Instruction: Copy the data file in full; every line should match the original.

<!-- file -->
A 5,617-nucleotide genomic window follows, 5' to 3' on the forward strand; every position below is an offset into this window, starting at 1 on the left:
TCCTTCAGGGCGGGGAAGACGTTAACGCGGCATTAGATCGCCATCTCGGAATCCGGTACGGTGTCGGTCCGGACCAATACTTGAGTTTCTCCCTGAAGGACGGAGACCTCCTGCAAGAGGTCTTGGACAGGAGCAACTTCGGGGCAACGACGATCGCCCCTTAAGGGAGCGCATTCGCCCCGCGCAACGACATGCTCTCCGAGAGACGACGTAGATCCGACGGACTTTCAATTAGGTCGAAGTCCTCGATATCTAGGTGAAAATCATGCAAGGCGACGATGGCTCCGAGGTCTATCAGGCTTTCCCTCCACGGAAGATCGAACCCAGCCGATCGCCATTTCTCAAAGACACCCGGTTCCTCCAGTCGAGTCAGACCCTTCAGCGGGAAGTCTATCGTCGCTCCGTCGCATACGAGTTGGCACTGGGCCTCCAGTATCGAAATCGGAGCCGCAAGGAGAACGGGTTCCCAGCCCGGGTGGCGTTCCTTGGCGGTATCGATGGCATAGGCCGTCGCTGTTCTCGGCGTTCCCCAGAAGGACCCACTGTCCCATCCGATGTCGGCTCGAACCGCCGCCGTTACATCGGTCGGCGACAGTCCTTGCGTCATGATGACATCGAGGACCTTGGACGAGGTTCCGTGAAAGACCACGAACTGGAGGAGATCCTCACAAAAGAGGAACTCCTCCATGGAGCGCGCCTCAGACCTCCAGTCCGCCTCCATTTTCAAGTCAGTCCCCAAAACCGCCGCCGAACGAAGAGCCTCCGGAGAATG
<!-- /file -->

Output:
A 5,617-nucleotide genomic window follows, 5' to 3' on the forward strand; every position below is an offset into this window, starting at 1 on the left:
TCCTTCAGGGCGGGGAAGACGTTAACGCGGCATTAGATCGCCATCTCGGAATCCGGTACGGTGTCGGTCCGGACCAATACTTGAGTTTCTCCCTGAAGGACGGAGACCTCCTGCAAGAGGTCTTGGACAGGAGCAACTTCGGGGCAACGACGATCGCCCCTTAAGGGAGCGCATTCGCCCCGCGCAACGACATGCTCTCCGAGAGACGACGTAGATCCGACGGACTTTCAATTAGGTCGAAGTCCTCGATATCTAGGTGAAAATCATGCAAGGCGACGATGGCTCCGAGGTCTATCAGGCTTTCCCTCCACGGAAGATCGAACCCAGCCGATCGCCATTTCTCAAAGACACCCGGTTCCTCCAGTCGAGTCAGACCCTTCAGCGGGAAGTCTATCGTCGCTCCGTCGCATACGAGTTGGCACTGGGCCTCCAGTATCGAAATCGGAGCCGCAAGGAGAACGGGTTCCCAGCCCGGGTGGCGTTCCTTGGCGGTATCGATGGCATAGGCCGTCGCTGTTCTCGGCGTTCCCCAGAAGGACCCACTGTCCCATCCGATGTCGGCTCGAACCGCCGCCGTTACATCGGTCGGCGACAGTCCTTGCGTCATGATGACATCGAGGACCTTGGACGAGGTTCCGTGAAAGACCACGAACTGGAGGAGATCCTCACAAAAGAGGAACTCCTCCATGGAGCGCGCCTCAGACCTCCAGTCCGCCTCCATTTTCAAGTCAGTCCCCAAAACCGCCGCCGAACGAAGAGCCTCCGGAGAATG